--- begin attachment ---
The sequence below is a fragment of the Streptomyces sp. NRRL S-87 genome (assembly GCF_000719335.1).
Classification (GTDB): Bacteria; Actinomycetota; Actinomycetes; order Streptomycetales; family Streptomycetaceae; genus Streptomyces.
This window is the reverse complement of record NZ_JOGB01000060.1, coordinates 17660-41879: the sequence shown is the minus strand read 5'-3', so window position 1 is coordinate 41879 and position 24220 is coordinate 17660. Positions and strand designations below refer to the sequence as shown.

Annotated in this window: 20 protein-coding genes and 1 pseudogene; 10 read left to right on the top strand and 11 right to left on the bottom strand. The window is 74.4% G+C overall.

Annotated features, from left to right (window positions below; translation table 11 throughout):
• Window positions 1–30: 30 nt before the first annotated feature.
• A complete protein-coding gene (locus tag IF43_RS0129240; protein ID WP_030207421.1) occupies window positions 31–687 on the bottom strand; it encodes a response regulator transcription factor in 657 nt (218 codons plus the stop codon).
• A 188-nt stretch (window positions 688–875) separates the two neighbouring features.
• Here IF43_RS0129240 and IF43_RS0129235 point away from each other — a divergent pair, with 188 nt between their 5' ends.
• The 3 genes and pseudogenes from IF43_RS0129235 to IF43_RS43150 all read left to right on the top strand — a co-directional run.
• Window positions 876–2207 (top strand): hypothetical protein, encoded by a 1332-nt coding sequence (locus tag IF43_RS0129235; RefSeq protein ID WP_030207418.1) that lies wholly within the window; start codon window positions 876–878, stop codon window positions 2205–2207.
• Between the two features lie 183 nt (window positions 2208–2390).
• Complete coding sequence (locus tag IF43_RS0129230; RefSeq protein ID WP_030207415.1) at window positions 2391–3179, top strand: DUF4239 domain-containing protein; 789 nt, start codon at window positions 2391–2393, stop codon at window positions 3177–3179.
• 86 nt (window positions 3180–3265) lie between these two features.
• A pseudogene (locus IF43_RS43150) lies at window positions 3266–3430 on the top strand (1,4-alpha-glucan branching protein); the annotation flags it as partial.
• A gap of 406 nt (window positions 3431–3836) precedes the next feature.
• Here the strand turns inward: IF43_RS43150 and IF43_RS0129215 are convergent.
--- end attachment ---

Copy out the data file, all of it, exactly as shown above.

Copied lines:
The sequence below is a fragment of the Streptomyces sp. NRRL S-87 genome (assembly GCF_000719335.1).
Classification (GTDB): Bacteria; Actinomycetota; Actinomycetes; order Streptomycetales; family Streptomycetaceae; genus Streptomyces.
This window is the reverse complement of record NZ_JOGB01000060.1, coordinates 17660-41879: the sequence shown is the minus strand read 5'-3', so window position 1 is coordinate 41879 and position 24220 is coordinate 17660. Positions and strand designations below refer to the sequence as shown.

Annotated in this window: 20 protein-coding genes and 1 pseudogene; 10 read left to right on the top strand and 11 right to left on the bottom strand. The window is 74.4% G+C overall.

Annotated features, from left to right (window positions below; translation table 11 throughout):
• Window positions 1–30: 30 nt before the first annotated feature.
• A complete protein-coding gene (locus tag IF43_RS0129240; protein ID WP_030207421.1) occupies window positions 31–687 on the bottom strand; it encodes a response regulator transcription factor in 657 nt (218 codons plus the stop codon).
• A 188-nt stretch (window positions 688–875) separates the two neighbouring features.
• Here IF43_RS0129240 and IF43_RS0129235 point away from each other — a divergent pair, with 188 nt between their 5' ends.
• The 3 genes and pseudogenes from IF43_RS0129235 to IF43_RS43150 all read left to right on the top strand — a co-directional run.
• Window positions 876–2207 (top strand): hypothetical protein, encoded by a 1332-nt coding sequence (locus tag IF43_RS0129235; RefSeq protein ID WP_030207418.1) that lies wholly within the window; start codon window positions 876–878, stop codon window positions 2205–2207.
• Between the two features lie 183 nt (window positions 2208–2390).
• Complete coding sequence (locus tag IF43_RS0129230; RefSeq protein ID WP_030207415.1) at window positions 2391–3179, top strand: DUF4239 domain-containing protein; 789 nt, start codon at window positions 2391–2393, stop codon at window positions 3177–3179.
• 86 nt (window positions 3180–3265) lie between these two features.
• A pseudogene (locus IF43_RS43150) lies at window positions 3266–3430 on the top strand (1,4-alpha-glucan branching protein); the annotation flags it as partial.
• A gap of 406 nt (window positions 3431–3836) precedes the next feature.
• Here the strand turns inward: IF43_RS43150 and IF43_RS0129215 are convergent.